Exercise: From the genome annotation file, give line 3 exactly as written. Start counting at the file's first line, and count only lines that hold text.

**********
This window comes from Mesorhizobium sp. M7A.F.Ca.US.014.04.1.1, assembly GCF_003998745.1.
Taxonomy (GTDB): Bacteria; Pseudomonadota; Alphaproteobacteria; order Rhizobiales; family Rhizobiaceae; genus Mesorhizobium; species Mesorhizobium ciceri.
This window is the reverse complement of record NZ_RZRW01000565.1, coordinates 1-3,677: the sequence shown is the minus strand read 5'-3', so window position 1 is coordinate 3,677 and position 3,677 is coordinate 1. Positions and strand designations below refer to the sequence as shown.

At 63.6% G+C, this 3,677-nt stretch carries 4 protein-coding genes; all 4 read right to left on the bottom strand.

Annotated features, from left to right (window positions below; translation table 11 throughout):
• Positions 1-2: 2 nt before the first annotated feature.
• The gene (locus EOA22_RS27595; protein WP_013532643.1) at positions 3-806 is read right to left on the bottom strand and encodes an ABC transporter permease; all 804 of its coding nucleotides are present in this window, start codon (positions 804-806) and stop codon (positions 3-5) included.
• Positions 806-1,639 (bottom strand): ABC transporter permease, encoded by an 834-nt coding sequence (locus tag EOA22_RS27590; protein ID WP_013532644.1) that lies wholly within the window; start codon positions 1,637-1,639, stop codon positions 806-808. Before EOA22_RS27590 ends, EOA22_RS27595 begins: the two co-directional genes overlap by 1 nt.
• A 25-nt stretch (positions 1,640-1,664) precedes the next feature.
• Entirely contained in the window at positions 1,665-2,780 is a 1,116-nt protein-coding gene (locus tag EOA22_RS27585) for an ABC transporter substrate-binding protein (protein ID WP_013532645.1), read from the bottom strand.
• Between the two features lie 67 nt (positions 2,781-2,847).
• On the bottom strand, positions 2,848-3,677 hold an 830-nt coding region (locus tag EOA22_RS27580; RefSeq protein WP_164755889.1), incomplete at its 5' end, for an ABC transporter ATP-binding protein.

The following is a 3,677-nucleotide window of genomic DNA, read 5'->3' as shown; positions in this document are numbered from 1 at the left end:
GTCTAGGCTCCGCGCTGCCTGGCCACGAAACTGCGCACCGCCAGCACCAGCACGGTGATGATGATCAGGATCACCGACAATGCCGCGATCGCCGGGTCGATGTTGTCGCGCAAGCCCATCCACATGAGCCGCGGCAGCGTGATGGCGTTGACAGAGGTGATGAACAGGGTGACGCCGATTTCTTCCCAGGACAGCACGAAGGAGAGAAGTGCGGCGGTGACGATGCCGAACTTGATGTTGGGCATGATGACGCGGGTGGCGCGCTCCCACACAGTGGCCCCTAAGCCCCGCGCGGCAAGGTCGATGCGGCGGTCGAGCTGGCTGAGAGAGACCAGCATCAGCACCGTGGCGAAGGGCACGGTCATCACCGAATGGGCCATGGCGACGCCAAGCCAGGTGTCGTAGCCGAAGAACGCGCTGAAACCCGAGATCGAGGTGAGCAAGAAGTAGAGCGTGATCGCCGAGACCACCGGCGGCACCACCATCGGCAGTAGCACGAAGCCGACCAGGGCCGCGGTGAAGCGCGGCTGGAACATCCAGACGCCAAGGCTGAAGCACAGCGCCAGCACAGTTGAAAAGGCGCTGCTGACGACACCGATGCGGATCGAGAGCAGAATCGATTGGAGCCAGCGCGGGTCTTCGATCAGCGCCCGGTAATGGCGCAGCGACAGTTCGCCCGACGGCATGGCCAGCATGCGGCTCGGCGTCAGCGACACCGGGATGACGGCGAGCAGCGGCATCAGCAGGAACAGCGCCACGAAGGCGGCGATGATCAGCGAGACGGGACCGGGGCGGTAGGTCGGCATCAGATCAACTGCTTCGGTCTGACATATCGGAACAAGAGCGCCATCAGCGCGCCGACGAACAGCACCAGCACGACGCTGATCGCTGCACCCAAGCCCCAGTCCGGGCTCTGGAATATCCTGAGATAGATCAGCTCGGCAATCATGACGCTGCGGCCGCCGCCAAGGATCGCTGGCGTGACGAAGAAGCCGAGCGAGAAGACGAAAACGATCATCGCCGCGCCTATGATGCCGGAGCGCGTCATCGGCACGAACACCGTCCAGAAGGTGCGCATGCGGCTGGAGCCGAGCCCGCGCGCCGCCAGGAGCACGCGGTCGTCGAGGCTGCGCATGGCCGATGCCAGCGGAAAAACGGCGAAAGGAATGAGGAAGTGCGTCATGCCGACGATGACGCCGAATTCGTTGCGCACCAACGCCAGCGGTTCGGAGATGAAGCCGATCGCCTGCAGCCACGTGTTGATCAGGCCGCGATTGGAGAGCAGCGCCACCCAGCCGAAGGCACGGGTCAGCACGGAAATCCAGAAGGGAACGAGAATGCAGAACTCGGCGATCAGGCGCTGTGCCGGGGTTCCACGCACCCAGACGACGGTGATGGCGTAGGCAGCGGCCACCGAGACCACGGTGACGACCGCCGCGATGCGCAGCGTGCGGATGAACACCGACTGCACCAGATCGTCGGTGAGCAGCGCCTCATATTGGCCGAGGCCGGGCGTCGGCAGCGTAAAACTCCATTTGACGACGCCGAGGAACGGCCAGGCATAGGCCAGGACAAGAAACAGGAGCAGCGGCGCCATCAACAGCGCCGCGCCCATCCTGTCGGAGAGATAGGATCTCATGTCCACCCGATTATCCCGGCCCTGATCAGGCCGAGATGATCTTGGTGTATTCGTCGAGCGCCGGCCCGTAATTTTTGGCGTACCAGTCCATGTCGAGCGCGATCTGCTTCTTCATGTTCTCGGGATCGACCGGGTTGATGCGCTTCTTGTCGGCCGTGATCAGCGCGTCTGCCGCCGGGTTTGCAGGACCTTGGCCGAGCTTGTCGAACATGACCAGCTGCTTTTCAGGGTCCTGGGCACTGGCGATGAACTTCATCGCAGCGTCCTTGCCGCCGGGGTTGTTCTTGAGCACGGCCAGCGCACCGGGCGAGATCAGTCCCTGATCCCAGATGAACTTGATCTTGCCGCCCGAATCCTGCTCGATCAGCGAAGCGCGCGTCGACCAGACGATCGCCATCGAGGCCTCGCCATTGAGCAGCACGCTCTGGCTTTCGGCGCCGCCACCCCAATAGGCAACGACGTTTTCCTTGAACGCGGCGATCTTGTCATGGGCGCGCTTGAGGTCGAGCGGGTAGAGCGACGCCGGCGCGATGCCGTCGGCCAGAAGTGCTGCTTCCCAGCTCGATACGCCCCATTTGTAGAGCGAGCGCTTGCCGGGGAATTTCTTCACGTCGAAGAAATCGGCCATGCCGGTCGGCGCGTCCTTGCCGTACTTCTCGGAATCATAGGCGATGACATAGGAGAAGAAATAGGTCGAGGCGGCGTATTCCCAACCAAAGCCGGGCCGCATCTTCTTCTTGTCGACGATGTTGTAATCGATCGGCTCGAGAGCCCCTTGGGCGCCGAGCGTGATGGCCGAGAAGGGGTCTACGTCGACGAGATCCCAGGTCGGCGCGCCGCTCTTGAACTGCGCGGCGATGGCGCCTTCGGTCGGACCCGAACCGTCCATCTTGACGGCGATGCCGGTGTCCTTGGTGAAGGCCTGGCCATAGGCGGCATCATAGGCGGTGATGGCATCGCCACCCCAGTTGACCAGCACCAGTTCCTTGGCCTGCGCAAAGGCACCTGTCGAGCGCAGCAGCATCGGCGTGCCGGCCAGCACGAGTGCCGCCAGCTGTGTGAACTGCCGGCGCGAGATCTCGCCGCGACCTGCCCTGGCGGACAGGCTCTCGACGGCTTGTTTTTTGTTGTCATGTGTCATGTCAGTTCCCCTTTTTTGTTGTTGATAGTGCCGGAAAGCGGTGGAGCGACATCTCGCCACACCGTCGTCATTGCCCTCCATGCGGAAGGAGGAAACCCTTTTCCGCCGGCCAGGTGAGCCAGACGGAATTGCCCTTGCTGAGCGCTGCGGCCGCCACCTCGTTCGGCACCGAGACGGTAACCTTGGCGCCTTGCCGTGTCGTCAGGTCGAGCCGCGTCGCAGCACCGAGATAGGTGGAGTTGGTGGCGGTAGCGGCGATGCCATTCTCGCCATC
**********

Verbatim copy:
This window is the reverse complement of record NZ_RZRW01000565.1, coordinates 1-3,677: the sequence shown is the minus strand read 5'-3', so window position 1 is coordinate 3,677 and position 3,677 is coordinate 1. Positions and strand designations below refer to the sequence as shown.